Best Bore Brush – Nylon or Bronze Phosphor?

Best Bore Brush – Nylon vs Bronze vs Steel

What’s the best type of bore brush to loosen fouling from gun barrels? And are they safe to use?

There are many different styles of bore brushes, tornado, standard, etc. There are also 3 distinct materials used to make bore brushes, bronze, steel and nylon. So which one will clean a bore more effectively without harming the bore?

Let’s talk about the new comer to the bore brush arena…nylon. Nylon bore brushes sound interesting and look cool but how well do they work? Well, from my experience they don’t perform well. Here is how I made that determination. I took my Glock 21 to the range and shot 50 rounds. I went home and cleaned the barrel with a nylon bore brush. After I was convinced it was clean (patches came out white), I then cleaned it again with the same gun cleaner but using a bronze bore brush. After using the same procedure of brushing 10 strokes and then wet patching, the patches came out black. They were very dirty. The bronze bore brush was able to loosen carbon fouling that the nylon brush couldn’t.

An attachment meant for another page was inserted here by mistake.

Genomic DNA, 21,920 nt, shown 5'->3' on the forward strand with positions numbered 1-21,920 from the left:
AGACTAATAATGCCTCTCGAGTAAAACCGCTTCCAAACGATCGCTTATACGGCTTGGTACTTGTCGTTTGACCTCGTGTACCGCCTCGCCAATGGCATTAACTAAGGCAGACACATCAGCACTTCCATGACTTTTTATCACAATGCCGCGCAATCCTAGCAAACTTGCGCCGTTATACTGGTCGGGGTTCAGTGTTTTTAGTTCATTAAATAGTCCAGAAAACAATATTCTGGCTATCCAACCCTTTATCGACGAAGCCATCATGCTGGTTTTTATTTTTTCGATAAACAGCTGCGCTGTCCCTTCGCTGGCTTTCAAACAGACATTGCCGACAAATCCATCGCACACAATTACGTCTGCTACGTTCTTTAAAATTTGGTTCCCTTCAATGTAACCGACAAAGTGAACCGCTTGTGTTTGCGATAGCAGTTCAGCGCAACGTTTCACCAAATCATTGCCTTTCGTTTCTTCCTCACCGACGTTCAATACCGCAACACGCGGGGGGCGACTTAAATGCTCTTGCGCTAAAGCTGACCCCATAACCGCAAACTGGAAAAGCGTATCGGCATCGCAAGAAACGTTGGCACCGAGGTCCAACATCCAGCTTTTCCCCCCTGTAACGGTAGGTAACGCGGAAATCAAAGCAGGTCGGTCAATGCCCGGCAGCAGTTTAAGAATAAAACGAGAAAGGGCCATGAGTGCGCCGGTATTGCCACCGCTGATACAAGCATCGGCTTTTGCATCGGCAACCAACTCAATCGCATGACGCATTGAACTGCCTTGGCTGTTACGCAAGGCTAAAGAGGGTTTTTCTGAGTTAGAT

What about stainless steel bore brushes? I have bought some steel bore brushes in the past but ended up not using them. I just don’t like steel against steel. I don’t know what hardness the steel bore brushes are but I won’t guess and risk scratching a bore or muzzle. Why take a chance when you can use bronze? Bronze is much softer than steel and will not scratch or damage the bore of a barrel.

Bronze bore brushes work well and will not harm gun barrels. I only use Otis bore brushes because they are good quality and caliber marked.

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